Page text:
I don’t know what that means, but I have to say I still want it. Even when I’m typing here at 9:25 AM while the kids are still watching TV in their jammies, unfed, un-diapered, and I think I have a tinkle bed to change upstairs. Maybe we still have a chance at our perfect day, but I doubt it. Is it my fault? Probably? But, are we all going to be here, a day older and crayola-covered by the time it’s night again? God-willing. Most days we just get through it. But even when the perfect days are few and far between, we seem to fake it with moments of perfection.

Cal writing a book for her brother while I’m rocking the miserable baby Hoss to sleep for 45 minutes.
Lumpy laying herself down for a nap when she feels tired.
JR getting himself dressed and throwing his tape leftovers in the trash instead of in the couch cushions.
Hoss bopping to a song playing on Pandora while I try to come up with something for dinner at 6:25 PM.

Maybe the moments are all we can hope for. But I’ll always compare the bad days to the perfect ones that never seem to happen.

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Shut Your Mouth

Why are people so obsessed with criticizing a big family?  Want to know a little secret?  Not every family of two is that way by choice.  They might be on our side.  And yes, I do mean side.

There is an assault on large families that is being propagated in nasty little side comments from patrons in grocery stores.

From Sunday school teachers.

From family members.

(Yes, yes, insert nasty comebacks to mean comments here.)

But here’s what is remaining unsaid.

When people make comments like this, they are really telling me I am at war over what my family should look like; they are saying I need to defend myself.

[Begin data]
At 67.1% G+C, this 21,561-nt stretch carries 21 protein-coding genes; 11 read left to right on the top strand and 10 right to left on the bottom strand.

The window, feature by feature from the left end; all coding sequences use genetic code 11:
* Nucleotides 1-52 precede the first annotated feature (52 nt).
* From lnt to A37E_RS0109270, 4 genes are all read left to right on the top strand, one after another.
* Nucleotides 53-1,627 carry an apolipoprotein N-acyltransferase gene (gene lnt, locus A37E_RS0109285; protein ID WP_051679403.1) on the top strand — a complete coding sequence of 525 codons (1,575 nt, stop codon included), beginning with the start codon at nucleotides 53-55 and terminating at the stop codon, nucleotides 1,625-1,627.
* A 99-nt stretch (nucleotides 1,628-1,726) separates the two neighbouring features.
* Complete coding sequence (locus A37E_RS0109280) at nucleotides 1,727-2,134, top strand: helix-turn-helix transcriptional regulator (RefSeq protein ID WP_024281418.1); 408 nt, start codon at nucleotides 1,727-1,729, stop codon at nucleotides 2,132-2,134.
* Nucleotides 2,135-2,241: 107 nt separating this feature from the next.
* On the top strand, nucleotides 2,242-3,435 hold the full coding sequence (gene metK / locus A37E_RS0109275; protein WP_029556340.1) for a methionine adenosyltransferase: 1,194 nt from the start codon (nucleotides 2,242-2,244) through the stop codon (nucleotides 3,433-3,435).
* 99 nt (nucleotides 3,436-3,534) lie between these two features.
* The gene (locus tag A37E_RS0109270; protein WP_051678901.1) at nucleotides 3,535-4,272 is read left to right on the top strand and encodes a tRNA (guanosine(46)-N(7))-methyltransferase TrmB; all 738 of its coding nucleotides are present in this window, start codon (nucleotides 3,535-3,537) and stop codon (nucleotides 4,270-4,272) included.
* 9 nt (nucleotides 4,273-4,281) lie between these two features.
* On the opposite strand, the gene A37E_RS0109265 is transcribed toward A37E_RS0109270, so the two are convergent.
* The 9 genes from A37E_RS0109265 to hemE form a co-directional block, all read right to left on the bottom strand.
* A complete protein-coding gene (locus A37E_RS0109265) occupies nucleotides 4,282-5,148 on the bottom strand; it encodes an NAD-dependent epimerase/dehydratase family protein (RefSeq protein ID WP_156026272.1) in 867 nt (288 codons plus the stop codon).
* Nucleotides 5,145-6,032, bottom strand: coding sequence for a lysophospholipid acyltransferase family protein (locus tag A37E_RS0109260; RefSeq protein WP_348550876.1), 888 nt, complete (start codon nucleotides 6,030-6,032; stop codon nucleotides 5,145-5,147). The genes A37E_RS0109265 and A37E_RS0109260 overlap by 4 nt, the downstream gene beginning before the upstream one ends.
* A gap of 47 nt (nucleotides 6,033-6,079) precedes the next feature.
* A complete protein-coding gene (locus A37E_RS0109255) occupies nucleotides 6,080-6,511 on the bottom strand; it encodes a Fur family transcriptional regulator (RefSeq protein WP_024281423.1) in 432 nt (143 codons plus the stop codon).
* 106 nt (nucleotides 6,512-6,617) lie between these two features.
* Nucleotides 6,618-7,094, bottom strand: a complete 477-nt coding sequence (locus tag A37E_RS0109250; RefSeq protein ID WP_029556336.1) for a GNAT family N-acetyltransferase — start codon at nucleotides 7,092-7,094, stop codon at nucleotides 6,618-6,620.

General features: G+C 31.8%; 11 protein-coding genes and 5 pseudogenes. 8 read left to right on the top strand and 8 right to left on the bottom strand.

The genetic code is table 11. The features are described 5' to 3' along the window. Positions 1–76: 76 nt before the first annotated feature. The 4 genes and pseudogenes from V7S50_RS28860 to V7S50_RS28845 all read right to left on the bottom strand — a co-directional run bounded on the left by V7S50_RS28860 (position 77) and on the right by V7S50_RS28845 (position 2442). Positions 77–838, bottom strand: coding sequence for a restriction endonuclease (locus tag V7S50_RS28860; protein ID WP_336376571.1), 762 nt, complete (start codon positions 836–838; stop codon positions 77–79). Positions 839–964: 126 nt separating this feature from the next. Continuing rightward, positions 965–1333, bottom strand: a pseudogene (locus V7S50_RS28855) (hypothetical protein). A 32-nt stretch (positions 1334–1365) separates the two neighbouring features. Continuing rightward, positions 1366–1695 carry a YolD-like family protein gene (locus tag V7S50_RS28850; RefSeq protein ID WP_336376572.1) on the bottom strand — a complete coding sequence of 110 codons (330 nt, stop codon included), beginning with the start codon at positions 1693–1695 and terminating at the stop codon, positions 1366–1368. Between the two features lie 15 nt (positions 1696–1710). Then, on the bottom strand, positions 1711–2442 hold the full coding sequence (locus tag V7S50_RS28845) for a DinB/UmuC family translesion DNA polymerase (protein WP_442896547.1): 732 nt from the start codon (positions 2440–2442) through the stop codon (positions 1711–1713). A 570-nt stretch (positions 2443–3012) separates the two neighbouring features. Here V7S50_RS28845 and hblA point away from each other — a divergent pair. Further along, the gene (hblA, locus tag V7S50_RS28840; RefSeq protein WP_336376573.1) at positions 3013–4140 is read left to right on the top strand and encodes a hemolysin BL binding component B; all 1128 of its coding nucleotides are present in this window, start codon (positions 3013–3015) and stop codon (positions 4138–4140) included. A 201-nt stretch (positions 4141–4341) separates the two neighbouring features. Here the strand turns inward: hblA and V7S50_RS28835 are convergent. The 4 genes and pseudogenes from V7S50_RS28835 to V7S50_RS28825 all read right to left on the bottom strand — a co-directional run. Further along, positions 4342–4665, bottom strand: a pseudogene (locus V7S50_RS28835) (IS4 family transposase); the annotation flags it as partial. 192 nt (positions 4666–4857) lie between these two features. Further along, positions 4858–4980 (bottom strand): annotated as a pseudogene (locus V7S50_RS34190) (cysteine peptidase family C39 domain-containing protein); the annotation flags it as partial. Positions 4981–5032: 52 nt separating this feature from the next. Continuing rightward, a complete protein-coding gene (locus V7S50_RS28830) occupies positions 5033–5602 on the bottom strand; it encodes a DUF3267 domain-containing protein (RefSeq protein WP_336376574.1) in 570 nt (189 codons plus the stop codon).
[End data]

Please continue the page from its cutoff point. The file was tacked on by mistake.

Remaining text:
That means when I have a bad day, I am careful about what I tell people.

That means when our adoption is facing a roadbump, I cannot tell people about it.

That means when homeschooling is challenging, I turn to anonymous internet groups to ease my fears.

That means when I struggle with answering God’s call for my husband and me to remain open to life, I can’t ask for advice.

Because the answer to all of these problems is immediately: Maybe that’s God’s way of telling you that your family is big enough.

Maybe.

But, wouldn’t the evil one’s response be the same?

When the answer to every challenge we face is seen as an opportunity to advance a more acceptable agenda.

This is how people drift apart.

When we act like adults, and we say nothing at all.

I am incapable of changing anyone’s mind when I ask for just what I need

and so instead I just shut my mouth.

Car Travel with Kids

Mr. BLD and I are so blessed to have family just a five-hour car ride away. We try to get home every other month with a long trip for me and the kids in the summer. I often go alone, as Andy’s work schedule limits the days he can take off for some reason…so unfair.

This weekend we got to travel home to be a part of a special day for the most beautiful little girl, and Cal’s only same-aged, girl cousin. It was worth the drive!

So, I’m going to tell you our secrets for travelling with 4 kids ages 1-6 and a dog and car-sick cat. First off, I’m not going to feed you the “too late” garbage that starts with “well, we just started when they were young!” because what that really means is: I am a parenting genius and you missed the boat. Enjoy life on the island!

Uncool.

Here, I offer you, free of charge, the most important things to do to make the car ride from h-ll doable. And, did I mention, we don’t have a DVD player?

All is well.

1) I clean the dang car. I mean, bare bones, spotless, even though I’m a messy messy person. I think JC said something about new wine and old wineskins…he was talking about my car. In fact, Jesus was in the front of my mind when I vacuumed out Svetlana (our 2010 Suburban), as I contemplated the story of the loaves and fishes, and mentally calculated what 11 baskets of crumbs would look like scattered in my backseat. I think I had 12.